During a debate session I attended this week, we were discussing whether private schools should be abolished. It brought to mind the anger that often arises within me when I see privileged counterparts who have the opportunity to study abroad. I often contrast it to the stories I heard during my time in the army, when my men would share with me how they had to take on jobs to afford the cost of going to study at the local polytechnic.
But beyond the anger, I realise that being angry and talking about it changes nothing. But actions do. What then can I do to change this situation? I think it is by firstly recognising the problem, and its roots.
Singapore used to pride itself on its education, and how its education system levelled outcomes across social classes. But as we grow as a society, slowly, those small advantages that privileged parents can give to their children from birth magnify as their children grow older. Take myself as an example.
I grew up in an environment where my parents would invest in assessment books, encyclopaedias, and swimming classes. But if we contrast this to a low-income family who struggle to make their income stretch, how can their child grow up to fulfil their potential?
When you spend your formative years in an ‘elite’ school, your exposure to social connections is much different from someone who comes from a different background. During my years in the army, my friends from school started setting up businesses, investing in Ethereum (a cryptocurrency similar to Bitcoin) and I was inevitably exposed to these exciting concepts. That was how I got started in investing, to achieve some semblance of financial independence. The ‘social capital’ I had accumulated during my time in school was starting to reap dividends.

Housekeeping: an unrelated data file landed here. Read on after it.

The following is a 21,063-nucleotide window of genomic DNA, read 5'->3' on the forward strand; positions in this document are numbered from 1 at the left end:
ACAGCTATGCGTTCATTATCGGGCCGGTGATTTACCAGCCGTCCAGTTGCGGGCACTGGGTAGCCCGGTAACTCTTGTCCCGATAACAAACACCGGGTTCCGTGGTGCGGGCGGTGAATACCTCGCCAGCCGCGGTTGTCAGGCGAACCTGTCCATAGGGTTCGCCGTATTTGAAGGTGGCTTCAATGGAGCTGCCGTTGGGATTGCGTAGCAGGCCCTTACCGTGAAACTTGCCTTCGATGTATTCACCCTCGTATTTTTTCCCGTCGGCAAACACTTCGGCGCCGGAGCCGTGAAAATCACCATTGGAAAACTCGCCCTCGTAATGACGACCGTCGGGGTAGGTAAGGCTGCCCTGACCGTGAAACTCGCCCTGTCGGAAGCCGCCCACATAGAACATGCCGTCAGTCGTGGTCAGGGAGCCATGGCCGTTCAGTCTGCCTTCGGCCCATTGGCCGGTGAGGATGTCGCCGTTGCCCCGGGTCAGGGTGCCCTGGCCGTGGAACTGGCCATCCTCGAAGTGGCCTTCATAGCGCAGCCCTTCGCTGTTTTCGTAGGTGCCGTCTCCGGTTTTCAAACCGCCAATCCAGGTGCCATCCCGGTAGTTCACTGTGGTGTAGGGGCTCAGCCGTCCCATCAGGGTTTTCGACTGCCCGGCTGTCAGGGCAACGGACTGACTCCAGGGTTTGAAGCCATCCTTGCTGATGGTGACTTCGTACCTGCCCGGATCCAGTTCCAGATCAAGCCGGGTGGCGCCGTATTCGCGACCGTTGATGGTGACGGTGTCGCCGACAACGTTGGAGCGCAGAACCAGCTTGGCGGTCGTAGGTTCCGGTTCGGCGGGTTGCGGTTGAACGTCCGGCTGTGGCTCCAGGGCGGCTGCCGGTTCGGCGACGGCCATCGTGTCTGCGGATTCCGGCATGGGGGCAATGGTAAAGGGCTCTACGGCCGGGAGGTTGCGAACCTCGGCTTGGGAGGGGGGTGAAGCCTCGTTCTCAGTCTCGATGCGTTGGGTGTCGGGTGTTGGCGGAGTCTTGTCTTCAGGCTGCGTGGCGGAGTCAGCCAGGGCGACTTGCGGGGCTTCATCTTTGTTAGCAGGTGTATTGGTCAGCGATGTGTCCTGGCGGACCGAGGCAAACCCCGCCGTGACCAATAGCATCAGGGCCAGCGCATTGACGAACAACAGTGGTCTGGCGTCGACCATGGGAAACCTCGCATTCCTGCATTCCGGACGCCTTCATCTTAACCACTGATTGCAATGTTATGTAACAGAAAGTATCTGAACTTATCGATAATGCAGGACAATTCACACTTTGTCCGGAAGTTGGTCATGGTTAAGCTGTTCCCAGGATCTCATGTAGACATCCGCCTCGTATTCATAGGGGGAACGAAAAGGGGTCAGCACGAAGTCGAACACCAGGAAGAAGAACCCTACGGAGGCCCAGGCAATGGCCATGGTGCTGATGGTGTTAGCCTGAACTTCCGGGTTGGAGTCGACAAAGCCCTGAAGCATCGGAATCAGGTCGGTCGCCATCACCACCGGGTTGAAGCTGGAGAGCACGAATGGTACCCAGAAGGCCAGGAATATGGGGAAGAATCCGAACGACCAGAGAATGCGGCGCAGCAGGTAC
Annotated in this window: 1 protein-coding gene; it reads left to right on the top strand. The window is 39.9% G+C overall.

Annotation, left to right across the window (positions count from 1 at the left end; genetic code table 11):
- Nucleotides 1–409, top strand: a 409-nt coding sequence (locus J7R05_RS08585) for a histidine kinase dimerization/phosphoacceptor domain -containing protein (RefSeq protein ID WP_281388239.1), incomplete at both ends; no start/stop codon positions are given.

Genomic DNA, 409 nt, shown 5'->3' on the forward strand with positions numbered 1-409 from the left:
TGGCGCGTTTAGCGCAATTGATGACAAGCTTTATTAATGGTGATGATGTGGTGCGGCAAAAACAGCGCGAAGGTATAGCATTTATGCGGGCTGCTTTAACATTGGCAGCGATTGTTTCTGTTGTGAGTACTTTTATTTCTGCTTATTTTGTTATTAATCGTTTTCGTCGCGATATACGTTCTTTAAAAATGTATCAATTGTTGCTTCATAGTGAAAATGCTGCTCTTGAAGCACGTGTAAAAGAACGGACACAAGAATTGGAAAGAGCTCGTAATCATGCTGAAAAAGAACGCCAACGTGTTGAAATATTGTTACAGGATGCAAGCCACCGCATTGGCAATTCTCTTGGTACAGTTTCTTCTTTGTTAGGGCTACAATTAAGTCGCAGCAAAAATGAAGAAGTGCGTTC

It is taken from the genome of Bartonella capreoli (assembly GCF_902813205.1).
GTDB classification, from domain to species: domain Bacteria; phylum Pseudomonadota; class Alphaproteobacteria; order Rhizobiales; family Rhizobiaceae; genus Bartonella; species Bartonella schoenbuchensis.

But when I spoke to my friends from army, few, if not none of them had ever thought of investing their money to make it grow.
There are no easy solutions to such a complex, multifaceted problem of inequality. But some ways might work.
Firstly, mentoring. When we expose others to such concepts, exclusive knowledge no longer becomes that exclusive anymore.
Promoting social mixing. Singapore’s National Service is a great social mixer, because it brings together boys of different backgrounds, races, and religions to serve. We are all subject to the same punishments, incentives, and training. But it comes a little late. If we can start social mixing at preschool, where preschool no longer becomes a gated community exclusive to the elite, children from fortunate backgrounds might build lasting relationships with people from other less privileged backgrounds from a young age.
At the heart of this issue is my fierce belief that unequal societies produce lesser societies. Think about it this way. What if you told a child that had just been born to a low-income family that there was little chance that he would ever make it to the top? Inequality hurts our societies. And we need to do something about it.